July 20, 1969. Has it been 45 years since we first walked the moon? I guess so! The Apollo 11 spacecraft is most well-known in space exploration history for being the first manned spacecraft to land on another celestial body. It carried three American astronauts to the Earth’s satellite in 1969: Neil Armstrong, Edwin “Buzz” Aldrin and Michael Collins.
Some fun facts: The spacecraft itself was divided into three components: living quarters (which came back to Earth with the three astronauts), a service module (which supplied propulsion, electricity and oxygen) and a lunar module (the crazy-looking shuttle that brought Armstrong and Aldrin from lunar orbit onto the surface). After eight days — from takeoff at Kennedy Space Center in Florida to splashdown in the north Pacific Ocean near Wake Island — Apollo 11’s command module (where the astronauts lived while aboard) returned to Earth. The lunar module (“Eagle”) was left in lunar orbit and is believed to have crashed into the surface in the following years.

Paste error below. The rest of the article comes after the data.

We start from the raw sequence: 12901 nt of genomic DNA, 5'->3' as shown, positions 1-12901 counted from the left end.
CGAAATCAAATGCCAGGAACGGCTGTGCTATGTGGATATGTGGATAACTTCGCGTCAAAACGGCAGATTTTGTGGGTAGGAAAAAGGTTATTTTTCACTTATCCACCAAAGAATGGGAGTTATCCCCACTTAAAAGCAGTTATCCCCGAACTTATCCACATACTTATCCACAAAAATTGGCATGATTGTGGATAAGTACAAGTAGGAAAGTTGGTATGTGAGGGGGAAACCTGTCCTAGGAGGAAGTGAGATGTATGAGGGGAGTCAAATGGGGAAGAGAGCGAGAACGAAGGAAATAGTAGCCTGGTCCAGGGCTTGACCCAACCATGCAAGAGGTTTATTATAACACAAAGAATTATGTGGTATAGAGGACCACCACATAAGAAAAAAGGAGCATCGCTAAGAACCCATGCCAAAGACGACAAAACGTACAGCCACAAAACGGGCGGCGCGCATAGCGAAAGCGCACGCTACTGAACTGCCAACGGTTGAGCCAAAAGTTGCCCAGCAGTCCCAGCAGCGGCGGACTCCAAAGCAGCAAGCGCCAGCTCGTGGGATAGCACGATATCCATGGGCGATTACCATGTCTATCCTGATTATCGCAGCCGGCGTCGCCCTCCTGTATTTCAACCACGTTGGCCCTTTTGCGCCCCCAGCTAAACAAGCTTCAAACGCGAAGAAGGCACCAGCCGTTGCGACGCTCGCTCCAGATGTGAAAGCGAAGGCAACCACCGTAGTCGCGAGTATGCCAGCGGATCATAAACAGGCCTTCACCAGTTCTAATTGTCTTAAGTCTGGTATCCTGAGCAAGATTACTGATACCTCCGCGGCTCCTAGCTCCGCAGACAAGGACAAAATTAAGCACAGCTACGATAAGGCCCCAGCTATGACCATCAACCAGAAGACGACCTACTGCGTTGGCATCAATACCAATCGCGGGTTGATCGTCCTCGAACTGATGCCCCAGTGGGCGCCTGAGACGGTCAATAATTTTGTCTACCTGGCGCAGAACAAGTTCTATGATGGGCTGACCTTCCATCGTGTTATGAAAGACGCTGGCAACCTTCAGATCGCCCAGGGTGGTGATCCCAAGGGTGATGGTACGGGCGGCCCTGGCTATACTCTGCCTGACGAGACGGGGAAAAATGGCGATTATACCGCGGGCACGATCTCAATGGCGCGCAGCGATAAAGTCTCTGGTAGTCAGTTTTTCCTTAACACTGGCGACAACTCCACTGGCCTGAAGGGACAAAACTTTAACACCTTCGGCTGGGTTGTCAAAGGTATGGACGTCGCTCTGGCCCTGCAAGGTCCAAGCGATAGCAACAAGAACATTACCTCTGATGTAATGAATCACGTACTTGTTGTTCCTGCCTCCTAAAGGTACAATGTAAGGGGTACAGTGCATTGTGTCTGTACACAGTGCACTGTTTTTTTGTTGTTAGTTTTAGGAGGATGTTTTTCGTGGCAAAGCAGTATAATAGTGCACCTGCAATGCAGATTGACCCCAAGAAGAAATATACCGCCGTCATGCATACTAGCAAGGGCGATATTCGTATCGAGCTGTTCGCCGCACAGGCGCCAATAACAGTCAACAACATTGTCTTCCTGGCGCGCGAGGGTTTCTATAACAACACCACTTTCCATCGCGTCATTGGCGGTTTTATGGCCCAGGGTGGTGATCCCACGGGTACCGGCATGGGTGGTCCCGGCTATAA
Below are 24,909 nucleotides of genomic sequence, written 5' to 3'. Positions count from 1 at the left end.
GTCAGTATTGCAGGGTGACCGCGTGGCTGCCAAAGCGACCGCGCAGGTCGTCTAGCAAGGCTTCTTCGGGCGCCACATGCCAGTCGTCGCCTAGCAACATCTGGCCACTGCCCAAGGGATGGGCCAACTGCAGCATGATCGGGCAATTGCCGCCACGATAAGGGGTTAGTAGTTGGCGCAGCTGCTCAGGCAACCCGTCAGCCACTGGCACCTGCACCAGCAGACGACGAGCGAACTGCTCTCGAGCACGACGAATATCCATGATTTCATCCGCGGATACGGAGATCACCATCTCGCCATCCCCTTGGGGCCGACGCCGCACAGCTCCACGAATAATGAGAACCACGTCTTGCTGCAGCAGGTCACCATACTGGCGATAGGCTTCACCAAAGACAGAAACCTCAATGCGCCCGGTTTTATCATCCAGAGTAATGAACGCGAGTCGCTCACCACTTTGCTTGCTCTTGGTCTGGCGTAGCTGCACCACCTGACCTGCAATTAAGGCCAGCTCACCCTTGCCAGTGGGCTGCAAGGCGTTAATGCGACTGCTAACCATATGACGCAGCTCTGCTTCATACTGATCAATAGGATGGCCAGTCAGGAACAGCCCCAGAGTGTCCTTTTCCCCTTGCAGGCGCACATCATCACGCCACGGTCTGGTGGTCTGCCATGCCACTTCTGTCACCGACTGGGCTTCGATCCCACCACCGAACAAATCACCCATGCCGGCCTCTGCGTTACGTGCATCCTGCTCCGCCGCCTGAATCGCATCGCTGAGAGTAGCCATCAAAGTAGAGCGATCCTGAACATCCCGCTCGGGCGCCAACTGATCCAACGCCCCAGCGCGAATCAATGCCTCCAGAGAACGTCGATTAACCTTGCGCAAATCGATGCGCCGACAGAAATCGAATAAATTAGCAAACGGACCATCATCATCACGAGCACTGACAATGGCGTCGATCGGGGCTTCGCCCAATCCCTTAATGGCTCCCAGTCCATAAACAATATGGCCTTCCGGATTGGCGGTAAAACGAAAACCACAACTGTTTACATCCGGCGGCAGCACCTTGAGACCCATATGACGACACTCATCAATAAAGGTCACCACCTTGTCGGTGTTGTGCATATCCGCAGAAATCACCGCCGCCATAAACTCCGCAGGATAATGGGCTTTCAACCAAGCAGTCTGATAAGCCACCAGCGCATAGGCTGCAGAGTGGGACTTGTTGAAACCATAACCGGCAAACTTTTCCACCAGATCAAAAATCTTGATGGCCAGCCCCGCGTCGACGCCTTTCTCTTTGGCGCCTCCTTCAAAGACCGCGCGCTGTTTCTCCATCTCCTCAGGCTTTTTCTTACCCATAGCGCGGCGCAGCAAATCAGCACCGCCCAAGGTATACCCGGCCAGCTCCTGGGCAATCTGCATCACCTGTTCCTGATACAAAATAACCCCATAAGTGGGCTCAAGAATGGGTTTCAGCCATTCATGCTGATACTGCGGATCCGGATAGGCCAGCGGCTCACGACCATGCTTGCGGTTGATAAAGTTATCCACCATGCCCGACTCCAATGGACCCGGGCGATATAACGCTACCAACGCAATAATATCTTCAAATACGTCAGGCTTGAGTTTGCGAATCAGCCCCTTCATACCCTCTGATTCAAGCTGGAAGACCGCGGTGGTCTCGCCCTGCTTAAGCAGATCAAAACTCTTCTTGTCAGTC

Apollo 11’s mission to bring the first human beings to Earth’s moon was the effective end of the so-called space race between the Soviet Union and the United States. After years of both superpowers dumping resources into said race, Armstrong’s “giant leap for mankind” definitively declared victory for the United States. It was also a leap forward in exploration that unfortunately hasn’t moved in the direction some would like. But it did send everything else into motion. Kudos guys!